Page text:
“Bridge for Peace” the motto of the World Bridge Federation must properly not only handle eliminating all collusive cheating from its ranks, but assuring all high-level competitive countries and their players, that this albatross is indeed history, for without that assurance to all players, we will never realize the enormous potential of our beloved game. That includes life’s logic, partnership cooperation, the magnificence of numeracy with problem solving, as well as the blessing of being able to majestically and continuosly use one’s brain.

Methinks, in order to do so, we need to have draconian penalties for non-compliance to which all nations and their bridge representatives must solidly agree to cooperate, with nary a doubt as to that need.

For this site and all other world bridge enterprises everywhere, is my fervent wish for this brand New Year!

Furthermore, continued congratulations for those progressive countries (now, many) who have seen the wisdom in teaching bridge in their primary and secondary educational school system.

They have set a positive world standard in encouraging young students to vitally realize, the positive use of one’s mind, together with doing so in a combative competition, but non-violent pleasurable way.

A V Ramana RaoJanuary 1st, 2020 at 4:50 pm

Thanks and very well said but I fail to understand why people cheat . As Sir Conan Doyle mentions ” the work is its own reward” . Similarly ” the game itself is its own reward “. Why people stoop low cheating just to win? Just play the game trying to work out the myriads of combinations which will sail you through , triumphing if right and concede gracefully if the judgment goes awry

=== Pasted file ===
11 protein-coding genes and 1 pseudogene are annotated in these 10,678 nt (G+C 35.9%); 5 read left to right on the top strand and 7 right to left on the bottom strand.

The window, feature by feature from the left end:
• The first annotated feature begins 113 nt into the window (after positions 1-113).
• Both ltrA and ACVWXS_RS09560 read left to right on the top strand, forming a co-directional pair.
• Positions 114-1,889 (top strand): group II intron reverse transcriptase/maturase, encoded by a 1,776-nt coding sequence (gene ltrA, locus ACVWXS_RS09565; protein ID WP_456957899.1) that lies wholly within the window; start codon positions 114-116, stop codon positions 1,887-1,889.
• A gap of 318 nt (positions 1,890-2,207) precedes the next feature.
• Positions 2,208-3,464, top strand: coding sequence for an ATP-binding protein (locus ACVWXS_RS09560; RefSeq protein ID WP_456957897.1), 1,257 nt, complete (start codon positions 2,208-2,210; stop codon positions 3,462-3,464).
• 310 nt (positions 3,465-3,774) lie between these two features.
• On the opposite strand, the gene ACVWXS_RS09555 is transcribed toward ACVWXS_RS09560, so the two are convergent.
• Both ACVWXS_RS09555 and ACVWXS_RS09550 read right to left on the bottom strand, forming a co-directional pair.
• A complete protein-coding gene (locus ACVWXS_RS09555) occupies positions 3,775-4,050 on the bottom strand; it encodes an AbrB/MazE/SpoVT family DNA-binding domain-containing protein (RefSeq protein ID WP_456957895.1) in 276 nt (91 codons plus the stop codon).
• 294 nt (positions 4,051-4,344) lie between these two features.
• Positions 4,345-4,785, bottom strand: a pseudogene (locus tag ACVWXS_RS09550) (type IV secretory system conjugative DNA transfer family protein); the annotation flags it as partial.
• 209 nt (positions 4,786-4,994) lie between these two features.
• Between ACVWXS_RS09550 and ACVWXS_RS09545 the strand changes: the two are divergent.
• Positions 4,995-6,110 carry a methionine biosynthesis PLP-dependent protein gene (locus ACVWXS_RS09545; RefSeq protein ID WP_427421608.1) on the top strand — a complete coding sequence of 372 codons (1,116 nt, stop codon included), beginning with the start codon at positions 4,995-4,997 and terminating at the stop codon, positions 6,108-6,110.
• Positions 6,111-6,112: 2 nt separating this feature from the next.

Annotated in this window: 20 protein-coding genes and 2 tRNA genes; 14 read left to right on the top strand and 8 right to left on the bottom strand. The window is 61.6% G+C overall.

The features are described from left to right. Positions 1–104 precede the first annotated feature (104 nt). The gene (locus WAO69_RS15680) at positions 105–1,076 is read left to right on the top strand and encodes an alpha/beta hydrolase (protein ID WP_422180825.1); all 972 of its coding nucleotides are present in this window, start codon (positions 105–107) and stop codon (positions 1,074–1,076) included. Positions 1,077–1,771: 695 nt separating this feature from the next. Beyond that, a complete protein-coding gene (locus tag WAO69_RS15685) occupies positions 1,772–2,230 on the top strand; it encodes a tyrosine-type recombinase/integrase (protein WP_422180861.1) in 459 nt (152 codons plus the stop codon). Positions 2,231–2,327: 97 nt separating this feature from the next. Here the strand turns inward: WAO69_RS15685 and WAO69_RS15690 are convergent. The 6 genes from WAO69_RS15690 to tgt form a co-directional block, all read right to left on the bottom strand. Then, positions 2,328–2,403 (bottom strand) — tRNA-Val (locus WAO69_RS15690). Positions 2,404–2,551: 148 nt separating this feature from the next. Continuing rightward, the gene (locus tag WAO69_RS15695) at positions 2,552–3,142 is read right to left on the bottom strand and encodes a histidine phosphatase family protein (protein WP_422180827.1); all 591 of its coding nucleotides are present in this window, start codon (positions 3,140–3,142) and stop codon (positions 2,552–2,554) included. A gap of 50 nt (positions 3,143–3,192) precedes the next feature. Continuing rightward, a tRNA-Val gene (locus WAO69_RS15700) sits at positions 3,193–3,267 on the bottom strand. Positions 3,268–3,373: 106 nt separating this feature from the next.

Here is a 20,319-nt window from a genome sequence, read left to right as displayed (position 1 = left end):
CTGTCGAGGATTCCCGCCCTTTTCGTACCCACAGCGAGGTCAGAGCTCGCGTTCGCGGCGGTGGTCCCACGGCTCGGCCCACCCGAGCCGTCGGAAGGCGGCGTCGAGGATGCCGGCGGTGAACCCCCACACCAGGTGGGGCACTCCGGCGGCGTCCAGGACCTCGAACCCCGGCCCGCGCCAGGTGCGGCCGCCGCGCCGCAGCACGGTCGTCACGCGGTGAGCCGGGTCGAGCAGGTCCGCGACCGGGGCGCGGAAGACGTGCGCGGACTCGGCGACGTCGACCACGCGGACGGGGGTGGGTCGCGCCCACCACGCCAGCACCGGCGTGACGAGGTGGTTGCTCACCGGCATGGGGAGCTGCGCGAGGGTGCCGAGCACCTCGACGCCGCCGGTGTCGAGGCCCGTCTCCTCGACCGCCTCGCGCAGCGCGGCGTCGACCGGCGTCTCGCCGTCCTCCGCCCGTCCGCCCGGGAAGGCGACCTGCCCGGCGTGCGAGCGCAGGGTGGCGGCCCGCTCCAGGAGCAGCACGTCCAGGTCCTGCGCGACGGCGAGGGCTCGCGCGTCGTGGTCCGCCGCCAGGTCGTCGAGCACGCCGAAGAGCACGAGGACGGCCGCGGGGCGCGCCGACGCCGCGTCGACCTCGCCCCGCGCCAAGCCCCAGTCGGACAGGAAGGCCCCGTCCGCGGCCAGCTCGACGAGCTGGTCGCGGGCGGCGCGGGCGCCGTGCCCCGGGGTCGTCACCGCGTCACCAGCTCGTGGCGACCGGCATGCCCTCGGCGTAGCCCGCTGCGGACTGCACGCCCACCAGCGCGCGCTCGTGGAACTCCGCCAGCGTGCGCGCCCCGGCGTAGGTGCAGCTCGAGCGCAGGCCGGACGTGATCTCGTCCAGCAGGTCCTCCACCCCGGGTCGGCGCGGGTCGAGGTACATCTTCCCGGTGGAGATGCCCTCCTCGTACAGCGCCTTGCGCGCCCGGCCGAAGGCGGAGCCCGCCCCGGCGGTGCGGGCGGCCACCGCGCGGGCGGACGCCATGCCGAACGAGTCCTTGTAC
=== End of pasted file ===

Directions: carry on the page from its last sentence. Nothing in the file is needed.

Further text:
Bob LiptonJanuary 1st, 2020 at 5:24 pm



bobbywolffJanuary 1st, 2020 at 6:12 pm

Hi again AVRR & Bob,

IMO, you are both as right as anyone can be.

The desire to cheat especially in worldwide big time bridge, probably started out (way back in the 1950’s) as a way to only steal ego, while ingratiating oneself as seemingly more intelligent than one is, but also much other admiration which always seems to lionize winners.

However, since then, indeed Bob is right on, with the development of professional bridge, sponsors pay to win, and other less talented players think (correctly) that for them to have any chance to succeed, they need to do any and everything they can (obvious illegality not a reason to desist) to have a chance to get it done.

Even before that when there were money prizes (originating in Europe) but then gravitating to the USA and a few other places, money to win, played a part, but that was corrected in Europe by calling a halt to those tournaments, when it became ridiculously obvious what was going on to all who were the least bit interested.

Is there much a difference in recruiting athletes (usually by educational institutions) by illegally paying them values which, at the very least, could be considered worthwhile to both the one or educational institution which pays and the payee. Again violating moral codes of fairness to all involved when money just doesn’t in any way, because of the relationships, belong.

However, all of the above is merely a discussion of how and why evil is condoned by those who are either morally corrupt or merely others who consider such behavior as just business as usual.